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pageId="iii"Oxford Bible Atlas Contextualizes the stories and lands of the Bible through user-friendly maps and illustrations.

Herod's Successors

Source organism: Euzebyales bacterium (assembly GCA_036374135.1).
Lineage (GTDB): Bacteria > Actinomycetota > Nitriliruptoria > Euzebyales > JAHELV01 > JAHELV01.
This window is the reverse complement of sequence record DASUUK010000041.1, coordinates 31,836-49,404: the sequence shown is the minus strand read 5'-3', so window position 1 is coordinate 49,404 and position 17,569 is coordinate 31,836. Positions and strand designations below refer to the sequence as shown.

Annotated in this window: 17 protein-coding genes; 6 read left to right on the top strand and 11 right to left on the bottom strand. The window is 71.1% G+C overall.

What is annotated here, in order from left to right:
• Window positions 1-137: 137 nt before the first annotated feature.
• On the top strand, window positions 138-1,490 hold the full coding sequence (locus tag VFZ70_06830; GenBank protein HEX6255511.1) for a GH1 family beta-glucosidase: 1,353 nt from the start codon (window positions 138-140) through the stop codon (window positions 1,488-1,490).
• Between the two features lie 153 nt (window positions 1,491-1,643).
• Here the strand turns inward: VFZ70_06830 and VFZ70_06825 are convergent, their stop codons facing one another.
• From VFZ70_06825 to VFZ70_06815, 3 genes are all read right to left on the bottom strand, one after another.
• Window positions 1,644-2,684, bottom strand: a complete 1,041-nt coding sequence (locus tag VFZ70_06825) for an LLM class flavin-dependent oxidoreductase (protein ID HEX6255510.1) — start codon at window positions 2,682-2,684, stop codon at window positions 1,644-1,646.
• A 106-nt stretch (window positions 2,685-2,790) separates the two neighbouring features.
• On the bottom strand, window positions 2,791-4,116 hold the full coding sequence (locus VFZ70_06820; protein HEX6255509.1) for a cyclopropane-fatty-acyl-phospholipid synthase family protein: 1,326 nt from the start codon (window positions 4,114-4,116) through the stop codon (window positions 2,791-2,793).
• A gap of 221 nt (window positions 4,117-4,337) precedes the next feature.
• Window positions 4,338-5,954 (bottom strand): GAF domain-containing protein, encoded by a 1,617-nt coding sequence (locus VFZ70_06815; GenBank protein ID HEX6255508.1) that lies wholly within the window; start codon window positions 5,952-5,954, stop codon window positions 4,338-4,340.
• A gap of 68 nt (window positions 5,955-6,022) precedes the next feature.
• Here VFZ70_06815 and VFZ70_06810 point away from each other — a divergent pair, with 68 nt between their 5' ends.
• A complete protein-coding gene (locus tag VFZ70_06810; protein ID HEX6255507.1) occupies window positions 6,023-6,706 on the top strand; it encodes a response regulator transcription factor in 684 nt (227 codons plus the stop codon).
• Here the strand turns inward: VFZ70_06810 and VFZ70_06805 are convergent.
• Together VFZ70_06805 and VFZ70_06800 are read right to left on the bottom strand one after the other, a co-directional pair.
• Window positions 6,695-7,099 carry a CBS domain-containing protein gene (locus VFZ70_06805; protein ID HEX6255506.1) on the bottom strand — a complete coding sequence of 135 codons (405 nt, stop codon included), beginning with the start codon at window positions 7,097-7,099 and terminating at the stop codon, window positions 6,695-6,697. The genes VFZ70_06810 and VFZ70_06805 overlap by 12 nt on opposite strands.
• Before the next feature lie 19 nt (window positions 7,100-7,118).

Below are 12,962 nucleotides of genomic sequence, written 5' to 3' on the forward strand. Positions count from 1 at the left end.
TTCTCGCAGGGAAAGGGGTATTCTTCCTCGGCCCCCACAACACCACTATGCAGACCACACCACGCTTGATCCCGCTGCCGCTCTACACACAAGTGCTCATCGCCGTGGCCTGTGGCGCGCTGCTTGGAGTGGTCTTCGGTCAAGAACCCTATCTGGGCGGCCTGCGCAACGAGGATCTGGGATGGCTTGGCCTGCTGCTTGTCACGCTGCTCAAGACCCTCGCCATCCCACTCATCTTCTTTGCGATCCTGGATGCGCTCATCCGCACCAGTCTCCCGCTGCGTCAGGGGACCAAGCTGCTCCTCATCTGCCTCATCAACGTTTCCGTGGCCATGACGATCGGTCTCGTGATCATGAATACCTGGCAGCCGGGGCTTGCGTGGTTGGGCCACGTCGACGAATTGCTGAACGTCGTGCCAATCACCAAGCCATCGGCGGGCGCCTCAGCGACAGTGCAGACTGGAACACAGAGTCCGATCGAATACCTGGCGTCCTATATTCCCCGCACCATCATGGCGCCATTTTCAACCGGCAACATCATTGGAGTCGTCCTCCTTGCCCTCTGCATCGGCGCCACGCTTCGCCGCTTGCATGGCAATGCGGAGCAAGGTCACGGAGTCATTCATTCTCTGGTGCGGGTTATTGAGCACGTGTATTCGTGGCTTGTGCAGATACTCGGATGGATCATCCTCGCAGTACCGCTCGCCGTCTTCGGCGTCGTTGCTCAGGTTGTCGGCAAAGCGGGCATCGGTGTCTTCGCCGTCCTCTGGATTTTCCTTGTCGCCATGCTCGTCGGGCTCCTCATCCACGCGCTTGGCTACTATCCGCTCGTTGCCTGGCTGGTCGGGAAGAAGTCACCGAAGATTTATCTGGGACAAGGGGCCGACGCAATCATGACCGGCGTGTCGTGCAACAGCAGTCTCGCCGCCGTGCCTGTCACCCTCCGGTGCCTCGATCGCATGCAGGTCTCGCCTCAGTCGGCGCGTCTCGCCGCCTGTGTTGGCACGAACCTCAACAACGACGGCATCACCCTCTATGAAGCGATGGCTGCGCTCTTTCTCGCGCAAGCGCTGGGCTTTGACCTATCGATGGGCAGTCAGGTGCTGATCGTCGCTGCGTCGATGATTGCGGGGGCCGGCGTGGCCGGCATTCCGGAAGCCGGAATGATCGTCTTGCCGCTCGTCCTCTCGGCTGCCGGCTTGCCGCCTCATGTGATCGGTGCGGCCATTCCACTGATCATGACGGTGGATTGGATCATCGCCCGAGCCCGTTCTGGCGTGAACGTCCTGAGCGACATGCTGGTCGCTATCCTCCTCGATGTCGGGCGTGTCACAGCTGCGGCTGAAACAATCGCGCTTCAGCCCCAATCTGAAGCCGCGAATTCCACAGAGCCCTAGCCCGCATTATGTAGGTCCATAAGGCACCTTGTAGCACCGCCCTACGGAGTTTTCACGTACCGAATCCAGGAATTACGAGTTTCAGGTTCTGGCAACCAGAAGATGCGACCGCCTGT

After the death of Herod, his kingdom was divided between three of his sons: Archelaus received Judea and Samaria; Herod Antipas received Galilee and Perea, and Philip received Ituraea. Herod Antipas and Philip established their capitals, which they named in honour of Rome, at Tiberias (after Tiberius) and at Caesarea Philippi. Archelaus reigned in Jerusalem until the year 6 CE when he was deposed. Judea, along with Samaria, was placed under the rule of a Roman governor who was directly responsible to the emperor. The holder of this office from 26 to 36 was Pontius Pilate. The governor was supported by Roman troops and was based in Caesarea Maritima; but there was also a Roman headquarters (praetorium) in Jerusalem (Mark 15: 16 ).

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